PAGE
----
VIEWS: 172 PAGES: 1 CATEGORY: Other POSTED ON: 7/6/2010
In 1999, to commemorate the 175th anniversary of the town's founding, Wanda Potts, Indiana Room Librarian (1966-2002) at Mooresville Public Library, edited and wrote newspaper columns entitled "Mooresville Moments," in which she recounted the local history of Mooresville, Indiana and the surrounding area in Morgan County, Indiana.
Â«iic nines WWUVI 1Â»W| l^r Mooresville Moments In honor of Mooresville's 175 th Anniversary and the 200th anniversaryâ¨of the birth of Mooresville s founder, Samuel Moore, the Mooresville Timesâ¨is publishing regular articles about the history of Mooresville and Moore. State Road 144 r V.' utilized again until a new concreteâ¨bridge was built at a cost ofâ¨$38,750 to be completed by Oct.â¨15, 1911 with the contractor bearÂ¬â¨ing the expense of the ferry forâ¨every day it would be needed afterâ¨the deadline. This bridge was usedâ¨until the present bridge was comÂ¬â¨pleted on Sept. 10, 1969 at a costâ¨of $791,690. The three span bridgeâ¨built in 1911 was dismantled onâ¨Oct. 16, 1990 after being barriÂ¬â¨caded for several years. Dynamiteâ¨charges were exploded to bring theâ¨old bridge down. It is a short road, only 20 milesâ¨extending from State Road 67 toâ¨State Road 31, and is probably theâ¨second most heavily traveled roadâ¨serving Mooresville carrying comÂ¬â¨muters from Indianapolis andâ¨Johnson County; shoppers botfi toâ¨and from Greenwood Shoppingâ¨Center, diners to the popular Grayâ¨Brothers Cafeteria, and the growÂ¬â¨ing suburban additions of homesâ¨around Mooresville. It is also aâ¨direct route to merge with InterÂ¬â¨state 65 on the first leg of travel toâ¨the south for winter homes andâ¨vacations. The once country road is nowâ¨a busy thoroughfare with homes,â¨subdivisions, churches and busiÂ¬â¨nesses and only a few cornfieldsâ¨to remind us that Waverly wasâ¨once a long way from Mooresvilleâ¨and a long way back. By Lula Mae Bucker Years ago, Ihe (rip lo Waverlyâ¨was a long journey - leave the castâ¨edge of Mooresville, cross the creekâ¨through the "little red bridge," windâ¨up the Barnett hill and rumble overâ¨the narrow gravel country road. About 1939, a state highwayâ¨representative contacted the townâ¨board about widening the road toâ¨comply with regulations to make itâ¨a state rpadf Hie matter was broughtâ¨to the attention of the Lions Club,â¨the only service club in Mooresvilleâ¨at that time. In due time, the countyâ¨commissioners appointed Charlesâ¨B. Comer and Dr. Claude H. White to purchase the right of way and asÂ¬â¨sess damages, and appropriated $8,000 for this purpose. Most propÂ¬ erty owners were in favor of the imÂ¬ provement and those opposed wereâ¨persuaded to agree. Part of the roadâ¨was changed to eliminate some danÂ¬â¨gerous curves. WPA labor was utiÂ¬â¨lized to clear a wooded area on theâ¨Red House Hill behind the Swearginâ¨School west of Mann and Centenaryâ¨roads. The first black top surfaceâ¨was applied in July 1951; quite difÂ¬â¨ferent from the asphalt used today. â¢â¨Three bridges have spannedâ¨White River near Waverly. The first,â¨a wooden structure 440 feet long,â¨built in 1873 at a cost of $25,000,â¨replaced a ferry. This bridge bumedâ¨on March 21, 1911. The ferry was The historical articles for Mooresville Moments are taken or copied from various materials located in the Indiana/Local History Room of theâ¨Mooresville Public Library and include newspaper clippings and notes fromâ¨books edited by Reeky Hardin, Clara Richardson andAlmira Hadley. MaÂ¬â¨terial is managed by Wanda Potts.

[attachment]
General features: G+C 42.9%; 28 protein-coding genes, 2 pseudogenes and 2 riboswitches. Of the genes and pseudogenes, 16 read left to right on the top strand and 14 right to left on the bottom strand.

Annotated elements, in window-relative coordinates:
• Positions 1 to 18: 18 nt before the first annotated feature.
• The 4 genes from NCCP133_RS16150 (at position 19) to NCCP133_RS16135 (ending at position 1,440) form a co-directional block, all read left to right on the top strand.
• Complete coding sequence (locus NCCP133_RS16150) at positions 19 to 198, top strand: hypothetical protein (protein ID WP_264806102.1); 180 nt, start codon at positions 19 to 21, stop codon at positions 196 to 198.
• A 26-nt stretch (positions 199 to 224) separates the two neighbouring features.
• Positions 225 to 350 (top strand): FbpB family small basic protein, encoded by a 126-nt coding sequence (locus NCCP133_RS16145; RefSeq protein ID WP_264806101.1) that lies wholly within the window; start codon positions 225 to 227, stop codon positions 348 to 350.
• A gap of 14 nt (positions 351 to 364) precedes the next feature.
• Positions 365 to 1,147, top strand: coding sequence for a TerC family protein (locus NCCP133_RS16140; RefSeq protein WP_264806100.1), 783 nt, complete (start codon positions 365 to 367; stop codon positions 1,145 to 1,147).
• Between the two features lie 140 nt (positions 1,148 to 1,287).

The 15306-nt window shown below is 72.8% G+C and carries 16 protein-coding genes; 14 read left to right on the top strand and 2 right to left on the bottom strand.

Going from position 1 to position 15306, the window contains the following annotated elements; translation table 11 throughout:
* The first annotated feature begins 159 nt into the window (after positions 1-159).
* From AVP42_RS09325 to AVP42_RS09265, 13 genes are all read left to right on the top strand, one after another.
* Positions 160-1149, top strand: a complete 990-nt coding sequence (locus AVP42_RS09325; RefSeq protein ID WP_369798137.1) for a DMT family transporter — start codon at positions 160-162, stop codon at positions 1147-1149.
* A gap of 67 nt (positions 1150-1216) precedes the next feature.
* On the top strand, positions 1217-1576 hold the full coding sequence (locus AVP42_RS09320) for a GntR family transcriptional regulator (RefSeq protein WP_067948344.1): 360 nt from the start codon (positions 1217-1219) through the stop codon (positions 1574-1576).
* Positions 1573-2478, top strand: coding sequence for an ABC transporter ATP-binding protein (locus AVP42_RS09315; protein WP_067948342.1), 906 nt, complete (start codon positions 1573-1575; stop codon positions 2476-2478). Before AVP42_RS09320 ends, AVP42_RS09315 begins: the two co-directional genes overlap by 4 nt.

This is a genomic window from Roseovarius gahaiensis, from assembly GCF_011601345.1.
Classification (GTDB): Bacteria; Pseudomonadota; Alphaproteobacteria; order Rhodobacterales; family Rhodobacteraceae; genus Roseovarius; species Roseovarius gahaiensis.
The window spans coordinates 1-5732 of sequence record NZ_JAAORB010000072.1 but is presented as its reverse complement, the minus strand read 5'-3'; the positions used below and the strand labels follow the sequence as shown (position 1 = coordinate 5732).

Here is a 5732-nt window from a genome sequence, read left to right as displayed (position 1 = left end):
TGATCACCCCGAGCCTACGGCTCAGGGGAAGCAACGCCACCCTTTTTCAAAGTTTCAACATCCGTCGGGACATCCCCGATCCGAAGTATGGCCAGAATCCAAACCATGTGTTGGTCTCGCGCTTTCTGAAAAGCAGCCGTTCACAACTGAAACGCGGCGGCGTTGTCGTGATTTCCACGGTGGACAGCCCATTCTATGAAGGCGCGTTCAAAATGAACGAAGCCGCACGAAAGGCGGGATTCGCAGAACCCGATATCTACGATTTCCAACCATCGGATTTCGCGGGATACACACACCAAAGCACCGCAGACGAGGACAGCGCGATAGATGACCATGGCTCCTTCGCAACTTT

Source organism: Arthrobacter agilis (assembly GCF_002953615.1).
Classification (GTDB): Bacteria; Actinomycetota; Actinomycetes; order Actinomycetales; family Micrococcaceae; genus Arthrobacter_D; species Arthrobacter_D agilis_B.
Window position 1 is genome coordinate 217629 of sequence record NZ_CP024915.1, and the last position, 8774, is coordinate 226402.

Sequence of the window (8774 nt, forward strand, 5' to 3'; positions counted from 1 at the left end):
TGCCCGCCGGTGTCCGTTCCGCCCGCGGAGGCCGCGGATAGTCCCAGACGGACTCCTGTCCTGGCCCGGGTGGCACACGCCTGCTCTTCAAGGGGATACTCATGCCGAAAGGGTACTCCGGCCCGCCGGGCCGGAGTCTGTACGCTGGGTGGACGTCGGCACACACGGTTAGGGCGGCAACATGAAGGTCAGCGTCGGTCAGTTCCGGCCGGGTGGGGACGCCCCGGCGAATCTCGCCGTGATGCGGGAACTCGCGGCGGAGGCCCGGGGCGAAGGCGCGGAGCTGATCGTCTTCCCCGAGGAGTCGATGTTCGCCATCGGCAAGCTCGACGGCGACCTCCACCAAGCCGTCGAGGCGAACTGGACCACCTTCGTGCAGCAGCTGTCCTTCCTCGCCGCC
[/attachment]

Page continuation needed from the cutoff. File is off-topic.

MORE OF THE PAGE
Pages to are hidden for
"Waverly Road Covered Bridge (S.R. 144 & S.R. 67)"Please download to view full document